I completed my BSc (Hons) in Animal Husbandry and MSc (Hons) in Poultry Nutrition, both with a distinction and first position and thus was awarded a merit scholarship to do my PhD abroad. I then did my PhD in Poultry Nutrition at the University of Aberdeen. That is where my connection with SRUC began as my first supervisor (my best mentor ever) was from SRUC.

After completing my PhD in 1997, I headed home to Pakistan and joined the Allama Iqbal Open University (AIOU) as a lecturer, where I launched the MSc (Hons) programme in Livestock Management through distance learning.

In 2003, my love for poultry led me to join the University of Veterinary and Animal Sciences (UVAS) in Lahore where I worked as an Associate Professor and was involved in extensive teaching and research in the Department of Poultry Science.

In 2008, I returned to Scotland to do a post-doctoral research fellowship at SRUC’s Avian Science and Research Centre at Ayr and I have never left SRUC/Scotland since then. I have been fortunate to learn and work with the best poultry scientists in SRUC and had the unique opportunity to work in various SRUC poultry facilities such as Craibstone (Aberdeen) and Auchincruive (Ayr) before moving with the unit to our new state of art poultry facility, Allermiur AISC.

Currently, in my role as a Commercial Study Director at the SRUC Monogastric Science Research Centre, I am extensively involved in planning, executing, analysing and reporting commercial nutritional projects. I work closely with several national and international poultry feed ingredient companies and institutions. The majority of my projects are funded through industry research grants.

Most of your work is commercially sensitive, but what are the most exciting products/product types you have recently been working with?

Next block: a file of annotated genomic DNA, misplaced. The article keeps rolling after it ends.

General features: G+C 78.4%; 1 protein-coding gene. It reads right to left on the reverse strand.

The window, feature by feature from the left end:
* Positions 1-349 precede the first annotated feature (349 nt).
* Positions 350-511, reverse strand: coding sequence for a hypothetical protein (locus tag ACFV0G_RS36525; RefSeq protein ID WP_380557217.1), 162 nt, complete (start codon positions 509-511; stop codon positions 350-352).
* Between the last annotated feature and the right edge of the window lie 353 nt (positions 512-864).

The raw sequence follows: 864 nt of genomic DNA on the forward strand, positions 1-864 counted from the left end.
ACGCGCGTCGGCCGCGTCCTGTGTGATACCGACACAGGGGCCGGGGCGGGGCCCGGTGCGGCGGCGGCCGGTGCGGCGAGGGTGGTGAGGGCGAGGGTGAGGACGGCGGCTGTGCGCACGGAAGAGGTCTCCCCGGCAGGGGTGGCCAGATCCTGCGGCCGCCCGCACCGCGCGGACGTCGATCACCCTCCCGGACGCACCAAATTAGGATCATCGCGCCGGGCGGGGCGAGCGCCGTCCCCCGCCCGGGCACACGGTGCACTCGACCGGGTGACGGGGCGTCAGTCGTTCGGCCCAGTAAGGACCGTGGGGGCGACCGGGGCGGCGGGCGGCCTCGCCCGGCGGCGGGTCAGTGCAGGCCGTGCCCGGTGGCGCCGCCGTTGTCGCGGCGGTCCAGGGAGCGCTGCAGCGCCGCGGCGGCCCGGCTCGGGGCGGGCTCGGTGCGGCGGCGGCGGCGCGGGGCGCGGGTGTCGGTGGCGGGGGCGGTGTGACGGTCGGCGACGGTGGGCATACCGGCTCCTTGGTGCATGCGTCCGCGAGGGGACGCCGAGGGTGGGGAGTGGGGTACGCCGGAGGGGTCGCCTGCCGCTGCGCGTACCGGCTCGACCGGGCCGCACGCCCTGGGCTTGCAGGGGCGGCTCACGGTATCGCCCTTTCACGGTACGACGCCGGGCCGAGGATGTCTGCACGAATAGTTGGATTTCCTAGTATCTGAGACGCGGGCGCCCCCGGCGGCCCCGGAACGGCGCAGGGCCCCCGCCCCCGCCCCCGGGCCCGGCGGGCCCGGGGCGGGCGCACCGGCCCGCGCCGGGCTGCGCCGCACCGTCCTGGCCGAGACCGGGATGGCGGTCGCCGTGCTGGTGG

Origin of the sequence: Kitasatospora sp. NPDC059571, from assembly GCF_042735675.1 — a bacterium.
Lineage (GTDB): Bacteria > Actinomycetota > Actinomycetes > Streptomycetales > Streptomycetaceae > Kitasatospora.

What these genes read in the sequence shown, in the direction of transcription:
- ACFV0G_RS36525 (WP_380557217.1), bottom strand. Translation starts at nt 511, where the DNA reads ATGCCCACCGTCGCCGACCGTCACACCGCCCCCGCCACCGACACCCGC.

Yes, and this is the part of my research that I enjoy the most. Working with commercially sensitive products/concepts means that every trial is unique and thus gives me an opportunity to learn something new every day. Tighter regulatory requirements and pressure on the industry to meet sustainable production goals and to address consumer demands to produce safe and healthy poultry & poultry products forces researchers to broaden their portfolio to target multiple objectives concurrently. With changing needs of the poultry industry, I see my current role as a poultry nutrition ‘octopus’, with my tentacles in different areas of poultry research (zootechincal performance, gut microbiome, environmental footprinting, carcass quality, meat myopathies and animal welfare etc.).

Currently, my research focuses on refining our disease challenge models that allow us to develop and test nutritional strategies to substitute antibiotics that can maintain poultry health and productivity without triggering antimicrobial resistance and thus allow safe food production.

Working alongside our microbiological experts is very exciting and promising. We have in-vitro protocols in place to run quantitative and qualitative analyses of the microbiota through sequencing in the different treatment groups, allowing us to understand whether microbiota and/or single taxonomical groups changed in response to the Treatment.

Our latest industry-endorsed egg quality machine allows us to study internal and external egg quality. It will enable us to understand if novel test treatments impacted egg quality parameters that are important to hatchery producers and retailers.

Working alongside our animal behaviour and welfare team means that we have the ability to assess different breeds (both slow and fast-growing) and determine if the nutritional interventions would impact their keel bone health, gait scoring, leg health, meat myopathies (wooden breast, white striping, spaghetti meat and meat pH) and of course, animal performance.

Finally, with the recent shift to reduce the environmental impact of poultry farming, my current studies also include measuring greenhouse gas emissions (CO2, NH3, N2O and CH4).

Find out more about the Allermuir AISC, including taking a virtual tour.

Dr Farina Khattak | SRUC